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Ultra-nationalist lawmaker ramps up ahead of Israeli elections

Head of the far-right Otzma Yehudit faction Itamar Ben Gvir says he no longer needs the Religious Zionism party as an ally to get into the Knesset.
Itamar Ben-Gvir, f

Ultranationalist Israeli lawmaker Itamar Ben Gvir announced Aug. 15 that his Otzma Yehudit (Jewish Power) faction would run alone in the upcoming Nov. 1 elections. In the last elections, extreme-right Otzma Yehudit allied with the Religious Zionism party, headed by Bezalel Smotrich. Now Ben Gvir has accused Smotrich of failing to negotiate in good faith on a continued alliance.

He said, “I have tried every way to achieve unity between us, but since Bezalel has rejected every concession, I declare tonight with a full heart that Otzma Yehudit will run by itself in the elections.”

Ben Gvir went on, “In every poll, in every check, in every study, on every tour where we met public opinion in the field and on the street, we’re multiple times larger than him and he demands three quarters of this party for himself.”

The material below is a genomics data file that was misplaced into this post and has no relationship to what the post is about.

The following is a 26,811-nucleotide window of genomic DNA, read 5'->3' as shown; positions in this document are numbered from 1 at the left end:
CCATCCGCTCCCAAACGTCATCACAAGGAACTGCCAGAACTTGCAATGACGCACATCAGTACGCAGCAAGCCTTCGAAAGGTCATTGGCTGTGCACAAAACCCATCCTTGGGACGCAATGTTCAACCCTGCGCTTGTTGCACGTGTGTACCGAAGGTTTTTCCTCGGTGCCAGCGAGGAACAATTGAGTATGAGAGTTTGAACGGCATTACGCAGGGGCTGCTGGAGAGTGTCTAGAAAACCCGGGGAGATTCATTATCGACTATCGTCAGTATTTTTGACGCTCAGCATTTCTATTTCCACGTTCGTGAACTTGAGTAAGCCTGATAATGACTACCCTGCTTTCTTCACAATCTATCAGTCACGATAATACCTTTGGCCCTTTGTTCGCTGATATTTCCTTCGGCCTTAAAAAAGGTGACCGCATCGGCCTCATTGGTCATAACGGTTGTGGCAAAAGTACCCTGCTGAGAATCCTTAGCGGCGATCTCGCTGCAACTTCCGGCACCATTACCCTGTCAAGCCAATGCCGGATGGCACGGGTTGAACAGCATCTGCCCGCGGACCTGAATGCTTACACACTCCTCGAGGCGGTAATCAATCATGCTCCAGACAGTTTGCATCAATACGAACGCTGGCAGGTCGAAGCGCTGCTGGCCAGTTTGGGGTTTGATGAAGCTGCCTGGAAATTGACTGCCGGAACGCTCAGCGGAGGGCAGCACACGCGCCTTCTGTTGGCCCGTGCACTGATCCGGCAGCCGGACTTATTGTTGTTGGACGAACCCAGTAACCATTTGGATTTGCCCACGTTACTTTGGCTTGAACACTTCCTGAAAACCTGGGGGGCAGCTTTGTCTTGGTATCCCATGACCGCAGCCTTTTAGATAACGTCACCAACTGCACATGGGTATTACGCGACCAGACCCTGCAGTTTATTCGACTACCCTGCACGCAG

He then claimed that during negotiations with Smotrich, he had given up on the first place on the potential joint list and also on having a majority of the Knesset list for Otzma Yehudit.

Religious Zionism party, established some 20 years ago, is the more-right-wing offspring of the National Religious party, founded shortly after the State of Israel was born. Otzma Yehudit is an anti-Arab party, founded about a decade ago, affiliated with the ideology of ultranationalist Meir Kahane.

For years, extremist Ben Gvir has been a controversial figure in Israeli politics, even among the right. Although he has his own independent power base, the other parties on the right had constantly refused to join forces with him. Before the March 2020 election, for example, former Prime Minister Naftali Bennett refused to include Ben Gvir in his Yamina party list. Bennet said that Ben Gvir was unsuitable, because he [Ben Gvir] had a picture of Dr. Baruch Goldstein hanging in his living room. Goldstein was the perpetrator of the 1994 Cave of the Patriarchs massacre, in which 29 Muslim worshippers were killed.